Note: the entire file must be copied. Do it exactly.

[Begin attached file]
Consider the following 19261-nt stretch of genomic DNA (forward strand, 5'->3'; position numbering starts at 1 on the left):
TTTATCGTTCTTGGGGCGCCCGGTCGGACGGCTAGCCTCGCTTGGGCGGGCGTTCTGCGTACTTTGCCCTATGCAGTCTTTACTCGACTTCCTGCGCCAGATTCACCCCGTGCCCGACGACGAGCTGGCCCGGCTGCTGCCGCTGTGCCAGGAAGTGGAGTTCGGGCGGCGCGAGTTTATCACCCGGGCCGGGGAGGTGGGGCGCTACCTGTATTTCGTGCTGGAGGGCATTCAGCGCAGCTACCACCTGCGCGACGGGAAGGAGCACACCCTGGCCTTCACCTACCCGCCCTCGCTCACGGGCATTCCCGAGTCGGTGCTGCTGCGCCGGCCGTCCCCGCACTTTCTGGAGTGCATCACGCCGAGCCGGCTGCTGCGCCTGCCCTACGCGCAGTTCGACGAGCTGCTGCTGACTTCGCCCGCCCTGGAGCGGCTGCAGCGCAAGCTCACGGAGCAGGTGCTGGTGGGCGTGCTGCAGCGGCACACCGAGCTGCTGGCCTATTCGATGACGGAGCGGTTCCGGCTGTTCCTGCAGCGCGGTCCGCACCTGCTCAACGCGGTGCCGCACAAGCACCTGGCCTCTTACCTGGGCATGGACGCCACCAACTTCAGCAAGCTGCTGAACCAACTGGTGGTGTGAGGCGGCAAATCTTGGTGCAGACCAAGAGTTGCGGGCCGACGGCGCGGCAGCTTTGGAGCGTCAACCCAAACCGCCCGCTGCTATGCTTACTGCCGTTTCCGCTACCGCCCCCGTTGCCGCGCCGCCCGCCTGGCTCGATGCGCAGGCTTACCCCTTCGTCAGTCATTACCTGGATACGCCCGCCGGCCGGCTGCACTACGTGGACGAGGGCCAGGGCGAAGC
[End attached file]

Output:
Consider the following 19261-nt stretch of genomic DNA (forward strand, 5'->3'; position numbering starts at 1 on the left):
TTTATCGTTCTTGGGGCGCCCGGTCGGACGGCTAGCCTCGCTTGGGCGGGCGTTCTGCGTACTTTGCCCTATGCAGTCTTTACTCGACTTCCTGCGCCAGATTCACCCCGTGCCCGACGACGAGCTGGCCCGGCTGCTGCCGCTGTGCCAGGAAGTGGAGTTCGGGCGGCGCGAGTTTATCACCCGGGCCGGGGAGGTGGGGCGCTACCTGTATTTCGTGCTGGAGGGCATTCAGCGCAGCTACCACCTGCGCGACGGGAAGGAGCACACCCTGGCCTTCACCTACCCGCCCTCGCTCACGGGCATTCCCGAGTCGGTGCTGCTGCGCCGGCCGTCCCCGCACTTTCTGGAGTGCATCACGCCGAGCCGGCTGCTGCGCCTGCCCTACGCGCAGTTCGACGAGCTGCTGCTGACTTCGCCCGCCCTGGAGCGGCTGCAGCGCAAGCTCACGGAGCAGGTGCTGGTGGGCGTGCTGCAGCGGCACACCGAGCTGCTGGCCTATTCGATGACGGAGCGGTTCCGGCTGTTCCTGCAGCGCGGTCCGCACCTGCTCAACGCGGTGCCGCACAAGCACCTGGCCTCTTACCTGGGCATGGACGCCACCAACTTCAGCAAGCTGCTGAACCAACTGGTGGTGTGAGGCGGCAAATCTTGGTGCAGACCAAGAGTTGCGGGCCGACGGCGCGGCAGCTTTGGAGCGTCAACCCAAACCGCCCGCTGCTATGCTTACTGCCGTTTCCGCTACCGCCCCCGTTGCCGCGCCGCCCGCCTGGCTCGATGCGCAGGCTTACCCCTTCGTCAGTCATTACCTGGATACGCCCGCCGGCCGGCTGCACTACGTGGACGAGGGCCAGGGCGAAGC